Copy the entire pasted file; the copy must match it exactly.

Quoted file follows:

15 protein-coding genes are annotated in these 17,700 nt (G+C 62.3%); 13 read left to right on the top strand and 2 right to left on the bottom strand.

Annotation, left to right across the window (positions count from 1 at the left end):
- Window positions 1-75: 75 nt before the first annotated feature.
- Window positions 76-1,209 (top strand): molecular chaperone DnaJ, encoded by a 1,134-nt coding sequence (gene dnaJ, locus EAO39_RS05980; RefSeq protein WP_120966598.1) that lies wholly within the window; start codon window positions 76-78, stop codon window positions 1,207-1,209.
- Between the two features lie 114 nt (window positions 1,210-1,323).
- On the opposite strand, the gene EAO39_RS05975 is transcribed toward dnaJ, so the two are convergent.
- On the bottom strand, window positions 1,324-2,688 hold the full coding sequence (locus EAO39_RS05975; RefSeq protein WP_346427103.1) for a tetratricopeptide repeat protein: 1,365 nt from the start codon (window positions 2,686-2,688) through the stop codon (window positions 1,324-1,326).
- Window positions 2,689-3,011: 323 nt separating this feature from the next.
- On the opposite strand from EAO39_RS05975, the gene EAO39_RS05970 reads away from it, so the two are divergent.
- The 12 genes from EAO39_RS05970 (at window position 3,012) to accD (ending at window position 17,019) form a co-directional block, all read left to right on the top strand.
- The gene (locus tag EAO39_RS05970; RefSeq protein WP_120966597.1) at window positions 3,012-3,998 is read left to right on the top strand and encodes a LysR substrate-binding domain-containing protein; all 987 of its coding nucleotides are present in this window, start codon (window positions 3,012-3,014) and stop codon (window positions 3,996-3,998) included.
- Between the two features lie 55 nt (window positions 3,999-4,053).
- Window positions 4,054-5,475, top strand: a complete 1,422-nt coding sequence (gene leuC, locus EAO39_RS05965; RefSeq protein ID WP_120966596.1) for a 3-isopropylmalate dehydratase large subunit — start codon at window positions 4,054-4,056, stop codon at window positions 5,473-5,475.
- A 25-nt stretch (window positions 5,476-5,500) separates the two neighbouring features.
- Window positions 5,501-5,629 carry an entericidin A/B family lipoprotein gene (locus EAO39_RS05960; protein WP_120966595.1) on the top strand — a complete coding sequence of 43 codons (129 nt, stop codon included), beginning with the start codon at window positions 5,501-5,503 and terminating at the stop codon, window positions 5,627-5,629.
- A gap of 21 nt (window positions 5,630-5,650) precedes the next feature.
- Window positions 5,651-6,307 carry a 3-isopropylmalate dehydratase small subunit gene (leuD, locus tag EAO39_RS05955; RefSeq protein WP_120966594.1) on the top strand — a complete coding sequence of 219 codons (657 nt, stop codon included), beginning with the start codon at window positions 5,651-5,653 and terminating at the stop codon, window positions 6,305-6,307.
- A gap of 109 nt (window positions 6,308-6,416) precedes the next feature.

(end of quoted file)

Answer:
15 protein-coding genes are annotated in these 17,700 nt (G+C 62.3%); 13 read left to right on the top strand and 2 right to left on the bottom strand.

Annotation, left to right across the window (positions count from 1 at the left end):
- Window positions 1-75: 75 nt before the first annotated feature.
- Window positions 76-1,209 (top strand): molecular chaperone DnaJ, encoded by a 1,134-nt coding sequence (gene dnaJ, locus EAO39_RS05980; RefSeq protein WP_120966598.1) that lies wholly within the window; start codon window positions 76-78, stop codon window positions 1,207-1,209.
- Between the two features lie 114 nt (window positions 1,210-1,323).
- On the opposite strand, the gene EAO39_RS05975 is transcribed toward dnaJ, so the two are convergent.
- On the bottom strand, window positions 1,324-2,688 hold the full coding sequence (locus EAO39_RS05975; RefSeq protein WP_346427103.1) for a tetratricopeptide repeat protein: 1,365 nt from the start codon (window positions 2,686-2,688) through the stop codon (window positions 1,324-1,326).
- Window positions 2,689-3,011: 323 nt separating this feature from the next.
- On the opposite strand from EAO39_RS05975, the gene EAO39_RS05970 reads away from it, so the two are divergent.
- The 12 genes from EAO39_RS05970 (at window position 3,012) to accD (ending at window position 17,019) form a co-directional block, all read left to right on the top strand.
- The gene (locus tag EAO39_RS05970; RefSeq protein WP_120966597.1) at window positions 3,012-3,998 is read left to right on the top strand and encodes a LysR substrate-binding domain-containing protein; all 987 of its coding nucleotides are present in this window, start codon (window positions 3,012-3,014) and stop codon (window positions 3,996-3,998) included.
- Between the two features lie 55 nt (window positions 3,999-4,053).
- Window positions 4,054-5,475, top strand: a complete 1,422-nt coding sequence (gene leuC, locus EAO39_RS05965; RefSeq protein ID WP_120966596.1) for a 3-isopropylmalate dehydratase large subunit — start codon at window positions 4,054-4,056, stop codon at window positions 5,473-5,475.
- A 25-nt stretch (window positions 5,476-5,500) separates the two neighbouring features.
- Window positions 5,501-5,629 carry an entericidin A/B family lipoprotein gene (locus EAO39_RS05960; protein WP_120966595.1) on the top strand — a complete coding sequence of 43 codons (129 nt, stop codon included), beginning with the start codon at window positions 5,501-5,503 and terminating at the stop codon, window positions 5,627-5,629.
- A gap of 21 nt (window positions 5,630-5,650) precedes the next feature.
- Window positions 5,651-6,307 carry a 3-isopropylmalate dehydratase small subunit gene (leuD, locus tag EAO39_RS05955; RefSeq protein WP_120966594.1) on the top strand — a complete coding sequence of 219 codons (657 nt, stop codon included), beginning with the start codon at window positions 5,651-5,653 and terminating at the stop codon, window positions 6,305-6,307.
- A gap of 109 nt (window positions 6,308-6,416) precedes the next feature.